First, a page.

Putative orthologous relations between proteins in other Leptospira serovars and/or species were determined using BlastP alignment (≥40% amino acid identify over ≥80% of the length of the smallest protein) as previously described . Protein sequence similarity between differentially-expressed genes identified in L. interrogans sv. Copenhageni and other Leptospira spp. (L. interrogans sv. Lai strain 56601 ; L. borgpetersenii sv. Hardjo strain L550 ; L. santarosai sv. Shermani strain LT821 ; L. licerasiae sv. Varillal strain VAR010 ; and L. biflexa sv. Patoc strain Patoc1 Ames ) was determined using GLSEARCH (version 35.04) from the FASTA package . GLSEARCH identifies the optimal alignment across the entire genome of each strain, translated into all six reading frames, and calculates the percent identity across the whole length of the corresponding sequence. Conserved domain searches were performed on full length protein coding sequences using the NCBI Conserved Domain Database interface , . The presence of fur boxes was investigated using the predictive computational tool SLiMSearch . SLiMSearch, which can be used to determine the occurrences of a predefined motif in DNA and protein sequences, makes use of disorder and conservation masking to reduce the number of false positives. The fur box consensus sequence ([GC]AT[AT]AT[GC]AT[AT]AT[GC]AT[AT]AT[GC]) used to search the genome of Leptospira interrogans sv. Copenhageni was based on that of . Putative functions of candidate sRNAs were identified by BLAST using the Rfam database, Wellcome Trust Sanger Institute (http://rfam.sanger.ac.uk/).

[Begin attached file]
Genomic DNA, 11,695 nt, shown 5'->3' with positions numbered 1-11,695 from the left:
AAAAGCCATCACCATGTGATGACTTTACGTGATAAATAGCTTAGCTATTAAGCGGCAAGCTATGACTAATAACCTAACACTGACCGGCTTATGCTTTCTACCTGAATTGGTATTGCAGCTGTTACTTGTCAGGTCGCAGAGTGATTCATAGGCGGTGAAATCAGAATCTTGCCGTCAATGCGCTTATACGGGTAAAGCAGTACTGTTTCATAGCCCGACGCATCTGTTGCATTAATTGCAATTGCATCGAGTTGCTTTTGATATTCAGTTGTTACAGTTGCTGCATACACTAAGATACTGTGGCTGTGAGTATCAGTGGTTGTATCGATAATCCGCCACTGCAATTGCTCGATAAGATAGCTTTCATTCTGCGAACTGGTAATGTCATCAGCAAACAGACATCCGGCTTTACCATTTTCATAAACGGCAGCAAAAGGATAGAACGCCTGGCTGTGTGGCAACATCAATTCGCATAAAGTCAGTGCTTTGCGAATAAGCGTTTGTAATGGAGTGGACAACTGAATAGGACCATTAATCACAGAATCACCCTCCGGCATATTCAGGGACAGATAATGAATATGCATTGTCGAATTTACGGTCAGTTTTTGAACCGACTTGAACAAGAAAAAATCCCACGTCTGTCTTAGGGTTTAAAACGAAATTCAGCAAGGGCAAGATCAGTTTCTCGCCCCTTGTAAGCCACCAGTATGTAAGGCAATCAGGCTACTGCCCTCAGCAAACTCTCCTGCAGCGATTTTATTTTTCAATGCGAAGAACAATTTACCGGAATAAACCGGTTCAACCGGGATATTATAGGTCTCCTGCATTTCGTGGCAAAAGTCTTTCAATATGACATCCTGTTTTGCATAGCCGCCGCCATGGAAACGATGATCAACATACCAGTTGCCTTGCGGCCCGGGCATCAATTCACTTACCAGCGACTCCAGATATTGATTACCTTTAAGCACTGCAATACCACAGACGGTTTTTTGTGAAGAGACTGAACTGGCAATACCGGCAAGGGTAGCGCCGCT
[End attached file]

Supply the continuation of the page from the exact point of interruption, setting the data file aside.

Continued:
DNase-treated RNAs (∼1 µg per sample), isolated from leptospires grown to late-logarithmic phase at 30°C in vitro and within DMC, were prepared as described above and converted to cDNA using SuperScript III (Invitrogen) in the presence and absence of reverse transcriptase (RT) according to the manufacturer's instructions. cDNAs were assayed in quadruplicate using iQ Supermix (Bio-Rad) using the primer pairs described in Table S1. For relative quantitation of transcript levels, amplicons corresponding to each gene of interest were cloned into the pCR2.1-TOPO cloning vector (Invitrogen), then purified recombinant plasmid DNAs for each amplicon were diluted (107–102 copies/µl) to generate a standard curve. Reaction conditions for each primer pair were optimized to ensure that each had an amplification efficiency of >90%. Transcript copy numbers for each gene of interest were calculated using the iCycler post-run analysis software based on internal standard curves then normalized against copies of lipL32 (LIC11352) present in the same cDNA. Normalized copy number values were compared within Prism v5.00 (GraphPad Software, San Diego, CA) using an unpaired t-test with two-tailed p values and a 95% confidence interval.
Comparison of leptospires cultivated in vitro and within DMCs by two dimensional SDS-PAGE revealed numerous polypeptide differences. Protein lysates prepared from L. interrogans sv. Copenhageni strain Fiocruz F1-130 grown at 30°C in EMJH medium (top) or within dialysis membrane chambers (DMCs; bottom). Total protein (500 µg per gel) was solubilized in 7 M urea, 2 M Thiourea and 1% ASB-14 and separated by two-dimensional gel electrophoresis as previously described . Proteins were visualized with Lavapurple.
Clustering of biological replicates. Heatmap representing the expression data for genes whose expression was either positively- or negatively-regulated by ≥Log2-fold (adjusted p-value≤0.05) in DMC- versus in vitro-cultivated L. interrogans sv. Copenhageni strain Fiocruz L1-130.